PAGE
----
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BBB renewables provisions would enable industry to ‘move rapidly’ and should be a ‘national priority’, manufacturers say


US-based tracker manufacturers would receive tax credits under a recent draft of Build Back Batter. Image: Nextracker.

US-based solar tracker manufacturers have welcomed the inclusion of domestic manufacturing incentives for tracker components included in a draft version of the country’s Build Back Better (BBB) bill, saying the proposed measures would drive job creation.

While the fate of the bill, which has been the cornerstone of US president Joe Biden’s policy agenda, remains uncertain following the announcement on Sunday from key Democrat Senator Joe Manchin that he would not vote for it, tracker manufacturers have been encouraged by policy support featured in the package.

A version of the bill from the Senate Finance Committee, published earlier this month, would see the advanced manufacturing production credit component of the legislation – which also includes support for US manufacturers of modules, cells, wafers and solar-grade polysilicon – expanded to provide credits for producers of trackers and inverters.

In comments sent to PV Tech Premium last week, Nextracker CEO Dan Shugar said BBB will ensure that clean energy jobs continue to be created in the US.

“The renewable energy provisions in the Build Back Better Act are a green light to US solar companies like Nextracker and other manufacturers to move rapidly to increase investment in people, factories, and raw materials,” Shugar said.

Proposals from the finance committee would see tax credits provided for torque tubes, longitudinal purlins and structural fasteners, with the full credit applied to components sold before 2029, before phasing out by 25% percentage points each year until it is unavailable as of 2032.

After closing deals earlier in the year to provide its NX Horizon trackers for a 1.5GW portfolio of US projects from asset manager Arevon Energy as well for 728MW of solar plants in California and Texas being developed Intersect Power, Nextracker revealed last month it has now surpassed 50GW of shipments globally.

Another tracker manufacturer that would be boosted by the finance committee’s BBB proposals is Array Technologies, which may disproportionally benefit given its established US footprint and ability to source around 90% of its content domestically, according to a research note published last week by investment bank ROTH Capital partners.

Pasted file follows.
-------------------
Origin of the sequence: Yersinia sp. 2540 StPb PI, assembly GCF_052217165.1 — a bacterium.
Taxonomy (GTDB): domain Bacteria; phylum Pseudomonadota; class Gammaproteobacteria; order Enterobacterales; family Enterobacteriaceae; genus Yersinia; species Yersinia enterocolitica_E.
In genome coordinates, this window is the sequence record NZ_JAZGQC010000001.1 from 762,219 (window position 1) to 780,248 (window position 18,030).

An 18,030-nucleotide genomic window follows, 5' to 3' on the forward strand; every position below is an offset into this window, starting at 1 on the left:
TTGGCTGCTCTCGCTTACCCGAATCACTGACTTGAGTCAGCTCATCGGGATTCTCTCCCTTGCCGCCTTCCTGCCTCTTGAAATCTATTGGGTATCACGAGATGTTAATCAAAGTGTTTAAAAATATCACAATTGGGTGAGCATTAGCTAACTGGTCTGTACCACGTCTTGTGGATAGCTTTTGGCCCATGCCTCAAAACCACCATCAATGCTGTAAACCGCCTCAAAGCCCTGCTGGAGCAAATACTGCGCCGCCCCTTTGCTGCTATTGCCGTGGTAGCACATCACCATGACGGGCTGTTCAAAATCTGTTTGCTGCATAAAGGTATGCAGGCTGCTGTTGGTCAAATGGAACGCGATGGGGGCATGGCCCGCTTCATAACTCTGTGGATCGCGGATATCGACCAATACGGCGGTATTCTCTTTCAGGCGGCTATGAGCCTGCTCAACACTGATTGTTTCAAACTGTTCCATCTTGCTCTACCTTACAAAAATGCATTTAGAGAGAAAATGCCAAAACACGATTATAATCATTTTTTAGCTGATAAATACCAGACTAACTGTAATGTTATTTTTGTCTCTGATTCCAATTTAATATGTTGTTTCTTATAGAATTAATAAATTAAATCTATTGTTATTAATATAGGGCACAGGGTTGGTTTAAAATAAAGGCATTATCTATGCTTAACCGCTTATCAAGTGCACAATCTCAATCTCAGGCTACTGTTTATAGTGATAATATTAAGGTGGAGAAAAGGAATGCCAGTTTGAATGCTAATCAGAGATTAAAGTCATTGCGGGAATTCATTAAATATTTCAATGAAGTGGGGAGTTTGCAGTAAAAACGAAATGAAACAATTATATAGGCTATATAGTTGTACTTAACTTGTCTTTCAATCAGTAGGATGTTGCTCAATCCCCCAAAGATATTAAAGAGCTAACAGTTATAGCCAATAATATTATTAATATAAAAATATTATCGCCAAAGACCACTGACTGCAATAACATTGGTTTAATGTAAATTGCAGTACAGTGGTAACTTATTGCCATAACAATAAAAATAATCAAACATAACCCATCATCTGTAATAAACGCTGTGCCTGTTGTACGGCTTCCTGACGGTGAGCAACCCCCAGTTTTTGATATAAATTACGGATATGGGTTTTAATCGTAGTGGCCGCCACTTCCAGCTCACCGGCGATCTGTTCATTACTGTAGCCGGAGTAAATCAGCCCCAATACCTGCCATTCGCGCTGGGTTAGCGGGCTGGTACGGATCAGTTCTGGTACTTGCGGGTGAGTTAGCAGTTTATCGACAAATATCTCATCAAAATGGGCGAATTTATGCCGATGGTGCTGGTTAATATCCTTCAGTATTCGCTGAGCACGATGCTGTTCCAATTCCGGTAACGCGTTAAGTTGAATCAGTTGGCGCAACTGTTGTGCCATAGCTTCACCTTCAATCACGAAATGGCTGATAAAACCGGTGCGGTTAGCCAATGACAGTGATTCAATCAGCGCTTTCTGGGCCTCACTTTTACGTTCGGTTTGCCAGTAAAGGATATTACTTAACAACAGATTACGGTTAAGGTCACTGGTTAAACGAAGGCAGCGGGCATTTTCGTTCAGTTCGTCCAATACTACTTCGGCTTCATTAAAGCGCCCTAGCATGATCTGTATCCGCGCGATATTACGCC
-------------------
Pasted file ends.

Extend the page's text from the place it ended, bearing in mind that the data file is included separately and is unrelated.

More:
The renewable energy policies in BBB would “foster innovation and create a level playing field to compete, and we believe this will greatly benefit the US economy and our planet”, said Array Technologies in a statement sent on Friday.

“Encouraging the production of equipment that will allow our economy and society to decarbonise should be a national priority,” the statement added.

The company said that maintaining its manufacturing operations in the US is core to its identity, even as it expands internationally. Array last month secured a US$652 million deal to acquire Spanish tracker manufacturer STI Norland, touting the company’s strong position markets such as Brazil.

The proposed BBB tracker manufacturing support would represent a welcome boon for Array after the company saw its profitability decline during Q3, as the firm flagged high shipping costs and supply chain challenges.

Array said domestic manufacturing incentives as well as other proposed policies included in BBB – such as expanded investment tax credits for solar projects – would result in a “substantial increase in demand” for its projects and the PV sector in general.

“We look forward to the additional jobs that will be created in the US, both within our own company and within our supply base, as solar further establishes itself as an economic engine.”

While the outlook for BBB, in the wake of Manchin’s announcement last weekend, appears bleak, the White House has refused to concede defeat. Speaking at a press conference held yesterday, White House press secretary Jen Psaki insisted that while it was Biden’s preference to pass the act before the new year, work was continuing on the legislation.

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